The ballots are going out as the candidates to be Labour leader vie for the support of the members. Electability is sure to be one of the crucial factors as they cast their vote. Keir Starmer is widely considered the frontrunner, having won 374 nominations from constituency Labour parties (58.4%) to 163 for Rebecca Long-Bailey (25.5%) and 72 for Lisa Nandy (11.3%). But whoever is elected will struggle to win in 2024, after the party won just 203 seats in 2019. Tony Blair believes that only a complete renewal of the party will do if Labour is to win again. But the two main obstacles to victory do not require a new leader to rip up the manifesto and start again.
Some 73% of leave voters supported the Conservatives in 2019, an increase of eight points from 2017
The first major obstacle is a familiar one: Brexit. Some 73% of leave voters supported the Conservatives in 2019, an increase of eight points from 2017, mostly at the expense of Labour (down nine points). Of the 54 seats that Labour lost to the Conservatives, 52 voted leave in 2016, and most of the voters who abandoned Labour for the Tories said that they did so to get Brexit done. To form a minority government in 2024, Labour needs to win about 78 seats that the Conservatives won by less than 15 points in 2019. Of these, more than 80% voted leave in 2016. As well as winning new seats, if Labour is to have any hope of winning back those it lost in 2019, it needs to win about 25% to 30% of the vote among those who voted leave in 2016. In 2019 it won just 15%.
Starmer’s potential difficulties in winning back leave voters are immediately apparent. As a key remain campaigner and the author of Labour’s second referendum policy – which more than 80% of leave voters disapproved of – there is a distinct risk that he will prove unable to win back the Labour voters who abandoned the party to support Brexit.
According to Opinium, more leave voters already associate him with Labour’s Brexit strategy than any other candidate, and he has a negative net rating (-4 points) from leave voters in the recent Lord Ashcroft poll. In fairness, however, 46% of leave voters did not have an opinion about him. This suggests that he has an opportunity to make a good first impression with them.
Long-Bailey also has a negative net rating from leave voters in the Ashcroft poll; however, Opinium’s recent poll showed that leave voters do not associate her with Labour’s Brexit strategy, which may give her an easier run at convincing them with a popular policy programme delivered well. As with Starmer, most voters have yet to form an opinion about her.
The absence of a clear view from voters is also applicable to Nandy, but to a much more pronounced extent. Presumably because she has been a backbencher since 2016, most voters have no idea who she is. When asked in an Ashcroft poll to select a word or phrase to describe her, 77% of voters simply said “don’t know”. However, Nandy is in the unique position of having voted for Boris Johnson’s Brexit deal, which may help her in leave seats that voted for the Tories.
The second big challenge for Labour is to convince voters that the party’s polices are credible and achievable. According to the Ashcroft poll, 62% of the voters Labour lost to the Conservatives did not believe Labour would be able to deliver on its promises. It is not that voters did not approve of Labour’s policies – indeed, those policies are overwhelmingly supported by the public – but that they did not see them as achievable.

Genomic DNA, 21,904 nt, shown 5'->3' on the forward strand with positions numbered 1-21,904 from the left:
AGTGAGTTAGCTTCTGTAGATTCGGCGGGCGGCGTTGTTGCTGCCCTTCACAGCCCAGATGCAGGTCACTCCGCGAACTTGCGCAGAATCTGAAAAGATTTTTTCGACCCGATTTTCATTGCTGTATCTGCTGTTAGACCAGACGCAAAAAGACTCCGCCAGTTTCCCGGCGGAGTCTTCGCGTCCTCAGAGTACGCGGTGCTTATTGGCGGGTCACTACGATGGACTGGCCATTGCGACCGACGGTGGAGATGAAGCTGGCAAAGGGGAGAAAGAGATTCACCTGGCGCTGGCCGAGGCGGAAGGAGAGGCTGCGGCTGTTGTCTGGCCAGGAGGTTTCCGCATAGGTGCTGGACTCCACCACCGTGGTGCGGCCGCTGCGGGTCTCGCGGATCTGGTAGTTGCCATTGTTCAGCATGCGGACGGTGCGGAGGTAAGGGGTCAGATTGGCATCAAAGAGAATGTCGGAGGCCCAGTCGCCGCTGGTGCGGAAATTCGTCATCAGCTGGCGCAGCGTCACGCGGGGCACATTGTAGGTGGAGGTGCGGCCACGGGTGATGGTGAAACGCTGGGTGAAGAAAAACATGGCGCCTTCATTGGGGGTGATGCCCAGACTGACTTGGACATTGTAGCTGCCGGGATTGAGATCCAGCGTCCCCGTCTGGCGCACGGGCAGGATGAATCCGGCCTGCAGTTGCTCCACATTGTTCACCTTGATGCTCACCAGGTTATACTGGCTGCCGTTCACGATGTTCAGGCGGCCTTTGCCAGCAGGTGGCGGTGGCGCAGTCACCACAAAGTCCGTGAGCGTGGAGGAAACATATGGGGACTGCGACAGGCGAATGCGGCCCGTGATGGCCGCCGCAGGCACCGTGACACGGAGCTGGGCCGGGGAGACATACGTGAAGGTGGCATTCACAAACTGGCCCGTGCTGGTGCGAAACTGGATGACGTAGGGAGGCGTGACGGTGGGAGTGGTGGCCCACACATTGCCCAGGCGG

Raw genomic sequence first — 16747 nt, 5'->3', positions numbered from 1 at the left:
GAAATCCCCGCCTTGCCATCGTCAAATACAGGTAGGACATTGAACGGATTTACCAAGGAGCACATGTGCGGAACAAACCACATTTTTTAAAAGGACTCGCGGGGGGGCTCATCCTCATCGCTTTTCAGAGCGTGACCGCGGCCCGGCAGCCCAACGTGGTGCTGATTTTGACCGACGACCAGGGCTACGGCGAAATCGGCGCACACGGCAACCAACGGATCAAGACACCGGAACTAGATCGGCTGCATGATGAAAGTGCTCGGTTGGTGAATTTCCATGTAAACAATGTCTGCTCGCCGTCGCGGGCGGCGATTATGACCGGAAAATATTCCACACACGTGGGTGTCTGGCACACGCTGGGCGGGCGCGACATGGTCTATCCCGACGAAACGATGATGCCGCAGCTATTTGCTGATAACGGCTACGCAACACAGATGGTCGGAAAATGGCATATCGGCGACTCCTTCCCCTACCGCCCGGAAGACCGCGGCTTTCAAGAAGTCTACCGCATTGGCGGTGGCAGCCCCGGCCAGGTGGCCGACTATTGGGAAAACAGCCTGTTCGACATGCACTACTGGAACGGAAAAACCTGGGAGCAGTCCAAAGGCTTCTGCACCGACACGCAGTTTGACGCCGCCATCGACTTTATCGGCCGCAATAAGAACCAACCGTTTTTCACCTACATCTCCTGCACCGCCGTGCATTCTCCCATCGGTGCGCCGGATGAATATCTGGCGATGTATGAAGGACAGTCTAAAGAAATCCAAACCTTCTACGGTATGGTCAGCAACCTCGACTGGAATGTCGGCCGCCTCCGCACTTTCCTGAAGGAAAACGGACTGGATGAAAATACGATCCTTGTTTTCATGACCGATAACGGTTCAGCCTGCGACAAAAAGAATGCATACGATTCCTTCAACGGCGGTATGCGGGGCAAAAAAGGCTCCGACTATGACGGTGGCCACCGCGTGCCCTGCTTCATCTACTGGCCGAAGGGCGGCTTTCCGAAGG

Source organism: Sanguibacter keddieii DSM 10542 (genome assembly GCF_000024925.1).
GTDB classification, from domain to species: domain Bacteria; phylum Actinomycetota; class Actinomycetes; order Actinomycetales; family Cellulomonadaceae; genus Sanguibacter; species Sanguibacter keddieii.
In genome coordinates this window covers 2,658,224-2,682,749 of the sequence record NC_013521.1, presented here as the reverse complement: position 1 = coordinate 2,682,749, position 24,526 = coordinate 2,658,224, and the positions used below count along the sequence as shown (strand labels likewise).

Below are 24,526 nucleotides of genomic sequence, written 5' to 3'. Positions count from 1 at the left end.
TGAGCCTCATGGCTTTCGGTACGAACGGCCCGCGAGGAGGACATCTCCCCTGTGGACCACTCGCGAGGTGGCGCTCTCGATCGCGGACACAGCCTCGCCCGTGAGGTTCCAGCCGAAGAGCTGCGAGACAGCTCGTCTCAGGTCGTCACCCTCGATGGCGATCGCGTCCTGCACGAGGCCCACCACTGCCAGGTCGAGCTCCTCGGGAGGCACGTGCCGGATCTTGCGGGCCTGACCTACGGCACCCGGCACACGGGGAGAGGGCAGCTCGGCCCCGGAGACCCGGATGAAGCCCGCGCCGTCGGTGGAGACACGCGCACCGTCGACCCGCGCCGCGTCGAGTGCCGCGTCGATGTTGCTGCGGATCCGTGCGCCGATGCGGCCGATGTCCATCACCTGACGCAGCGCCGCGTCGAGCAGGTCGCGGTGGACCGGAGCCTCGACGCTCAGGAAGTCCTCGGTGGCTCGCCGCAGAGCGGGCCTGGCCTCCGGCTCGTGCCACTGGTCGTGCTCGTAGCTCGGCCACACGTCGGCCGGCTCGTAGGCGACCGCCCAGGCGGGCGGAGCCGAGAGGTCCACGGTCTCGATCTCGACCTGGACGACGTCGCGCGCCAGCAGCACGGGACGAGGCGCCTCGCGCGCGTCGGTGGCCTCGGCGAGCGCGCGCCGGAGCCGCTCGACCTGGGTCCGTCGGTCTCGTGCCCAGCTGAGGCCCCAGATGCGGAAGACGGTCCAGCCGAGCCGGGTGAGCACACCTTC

Starmer’s supporters would likely argue that his experience as shadow Brexit secretary has given him a forensic grasp of policy, which would help him to explain Labour’s policies better while giving them an “electable” face. Indeed, as of right now, Starmer has the best approval ratings with voters – with a net +5 points, according to Ipsos Mori, and +15 points, according to Lord Ashcroft. However, the proportion of “don’t knows” in these polls is very high (51%, according to Ashcroft), so these early polls may change.
Nandy, meanwhile, has urged Labour to abandon some policies, such as free broadband, that she sees as not being credible with the voters. It is certainly true that free broadband was the 2019 policy with the lowest net approval in a DeltaPollUK poll. However, Nandy’s desire to also abandon Labour’s plans of mass nationalisation and abolishing tuition fees may be a misstep: the voters overwhelmingly support those policies.
Finally, Long-Bailey’s supporters would likely argue that as the author of many Labour policies, she is best placed to explain them. Indeed she is already associated with Labour’s manifesto and with its policies of nationalisation. However, her approval ratings with voters are currently the lowest of any candidate (-16 points according to Ipsos Mori, and -20 points according to Ashcroft). As with Starmer and Nandy, the proportion of “don’t knows” are very high, but this nonetheless indicates that Long-Bailey will have to improve her image with the voters if she wins.
To win back leave voters and convince all voters that Labour’s policies are achievable is no easy task. There is no candidate who ticks all the boxes, so Labour members face a difficult choice. But whoever is elected will face the same challenges, and they will need the support of the whole Labour party to succeed. Uniting the party behind the leader will give them the best chance. Those of us who want a Labour victory in 2024 can only hope that whoever wins will be up to the task.
• Ell Smith is the founder of Stats for Lefties, a blog and podcast that examines polls and elections